Rickshaws in Dhaka, BangladeshThe culture shock was so large and I was so far out of my comfort zone that my head was spinning, but what can you do?! So we got stuck in, we accepted that we were going to sweat, accepted we were going to be dirty, accepted that it was going to be difficult but we were seeing things that most people will never see and experiencing a country that most people will never visit – soaking up such a different culture is the reward for all the stress, and it more than outweighs the negative aspects. As it turns out, the people of Bangladesh were so friendly and open that retrospectively I was ashamed I judged their country. They were so happy that we had made the effort to come there that anyone who could speak any English would spot us in the distance and sprint to us to see if they could help – I challenge you to find that behaviour on Oxford street.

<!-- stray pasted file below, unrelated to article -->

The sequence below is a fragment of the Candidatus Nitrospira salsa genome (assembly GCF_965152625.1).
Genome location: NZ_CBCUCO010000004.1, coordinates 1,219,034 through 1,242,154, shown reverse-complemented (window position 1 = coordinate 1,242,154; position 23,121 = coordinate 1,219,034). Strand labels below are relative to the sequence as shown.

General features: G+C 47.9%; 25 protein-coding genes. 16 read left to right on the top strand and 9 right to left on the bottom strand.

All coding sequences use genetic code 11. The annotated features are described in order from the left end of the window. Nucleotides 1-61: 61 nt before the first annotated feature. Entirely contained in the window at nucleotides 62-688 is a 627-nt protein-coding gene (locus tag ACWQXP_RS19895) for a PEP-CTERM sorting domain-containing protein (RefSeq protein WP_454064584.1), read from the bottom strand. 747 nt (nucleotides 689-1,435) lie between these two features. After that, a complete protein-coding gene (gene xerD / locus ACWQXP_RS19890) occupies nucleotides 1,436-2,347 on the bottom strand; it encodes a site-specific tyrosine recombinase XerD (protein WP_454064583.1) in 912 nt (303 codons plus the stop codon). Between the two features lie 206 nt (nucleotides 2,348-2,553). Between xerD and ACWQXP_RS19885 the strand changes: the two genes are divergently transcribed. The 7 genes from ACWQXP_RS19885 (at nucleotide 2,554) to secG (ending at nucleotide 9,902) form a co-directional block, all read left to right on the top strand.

It had been nearly a day since we arrived and we hadn’t ventured to an actual restaurant yet but our stomachs were yelling out to us so we had to take a leap of faith

Restaurant in BangladeshThe photo is from second restaurant we braved. The food in Bangladesh was delicious, honestly. It tended to be quite a sweat, scented rice mixed with chunks of meat with lime squeezed over it and I couldn’t get enough. The same couldn’t be said about the drinks – the restaurant owners loved having us sit down in their place so they would rush over with some sort of milk, perhaps goat milk?, anyway it was revolting, vile, gag-inducingly sour but we had to take it on the chin, finish it and conjure a thankful smile. The fake smile was a work of art though, especially in countries where the locals are so friendly – you have to smile because they are so nice but you don’t want to smile too much or you could end up with 3 more glasses of the goat’s piss, so through trial and error you discover the tipping point and now I am a master :P